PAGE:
If the skill system is going to completely marginalize the differences between characters, why even bother having one?

Liberty's Edge

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John Lynch 106 wrote:
Do wizards get heroism? It's a 3rd level occult spell and I couldn't see it on the wizard list which is significantly impacting my gish build.

Heroism seems to be a Spiritual spell, since it's Divine and Occult only.


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Quote:


From what I can see of the PF2 skill system, every 10th level weakling gnome sorcerer is going to be better at every single skill in the game than a first level character who's should be good at that skill

By +2. STR 18 fighter has +5, gnome sorcerer has +7. At 3rd level the difference is only +1. In PF1e your weakling gnome sorcerer of 15th level will be a better fighter then your level 1 fighter. If that is ok why isn't it ok for him to have a minimal bonus to climbing?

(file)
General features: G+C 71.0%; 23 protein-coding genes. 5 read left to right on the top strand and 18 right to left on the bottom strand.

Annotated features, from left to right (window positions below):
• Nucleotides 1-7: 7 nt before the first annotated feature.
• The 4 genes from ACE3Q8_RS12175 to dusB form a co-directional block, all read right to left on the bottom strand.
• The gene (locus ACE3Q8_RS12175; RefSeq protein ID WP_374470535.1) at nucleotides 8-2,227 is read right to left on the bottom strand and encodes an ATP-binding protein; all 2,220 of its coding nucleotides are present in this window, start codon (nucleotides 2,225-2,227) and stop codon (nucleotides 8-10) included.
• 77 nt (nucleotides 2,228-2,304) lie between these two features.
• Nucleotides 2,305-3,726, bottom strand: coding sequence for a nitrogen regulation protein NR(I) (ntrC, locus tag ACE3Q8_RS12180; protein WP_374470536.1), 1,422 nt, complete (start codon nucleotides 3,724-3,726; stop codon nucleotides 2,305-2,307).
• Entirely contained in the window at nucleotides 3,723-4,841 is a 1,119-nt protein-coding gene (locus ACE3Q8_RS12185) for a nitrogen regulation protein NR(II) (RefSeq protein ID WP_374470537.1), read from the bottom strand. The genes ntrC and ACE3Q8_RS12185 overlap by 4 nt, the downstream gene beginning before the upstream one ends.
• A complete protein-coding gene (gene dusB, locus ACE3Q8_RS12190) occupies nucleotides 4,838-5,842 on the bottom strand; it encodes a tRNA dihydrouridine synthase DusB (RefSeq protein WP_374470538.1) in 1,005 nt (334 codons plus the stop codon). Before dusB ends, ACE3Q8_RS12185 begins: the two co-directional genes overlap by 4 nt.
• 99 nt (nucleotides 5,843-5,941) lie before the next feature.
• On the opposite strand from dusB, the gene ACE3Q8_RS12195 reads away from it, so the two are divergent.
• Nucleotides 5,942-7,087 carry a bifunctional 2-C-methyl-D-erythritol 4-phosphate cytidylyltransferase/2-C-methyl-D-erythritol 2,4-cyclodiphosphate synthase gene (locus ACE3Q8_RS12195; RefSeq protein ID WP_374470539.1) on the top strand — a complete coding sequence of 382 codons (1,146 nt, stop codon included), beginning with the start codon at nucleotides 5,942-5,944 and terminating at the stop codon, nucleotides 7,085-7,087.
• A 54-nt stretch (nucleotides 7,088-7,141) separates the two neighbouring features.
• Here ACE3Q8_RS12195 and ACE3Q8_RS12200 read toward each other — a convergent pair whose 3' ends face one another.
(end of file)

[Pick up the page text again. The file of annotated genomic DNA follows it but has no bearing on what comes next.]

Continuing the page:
I also think your complaint of marginalization between characters to be quite dishonest. Before items a 10th level sorcerer will have +17 to intimidate vs an untrained dwarves fighter which has +7. That's a 10 point difference. That's the difference between can't critically succeed and can't critically fail.


John Lynch 106 wrote:

With +level to everything, I was worried that skills would scale too high. I made a Str 8 gnome wizard to see how high his athletics bonus would get. Here are the results:

Level 1 Untrained bonus -3 (need a 15 for a low DC, 17 for a high DC, 18 for a severe DC, cannot get an extreme DC)

Level 8 Untrained bonus +5 (need a 16 for a low DC, 19 for a high DC, cannot get a severe DC)

Level 11 untrained bonus: +8 (need a 17 for a low DC, 20 for a high DC, cannot get a severe DC)

Level 15 untrained bonus: +12 (need a 20 for a low DC, cannot get a high DC)

So you do undeniably improve. However when faced with level appropriate challenges you also clearly lag behind the group. With these results I'm satisfied with how skills work. It does make sense you'd pick up some knowledge across levels and the bonus you do get is quite minimal.

So I was wrong in what I said before the rules came out.

sorry, if I don't find crippling a character's Ability score just to get nearly acceptable Skill differences a good design choice.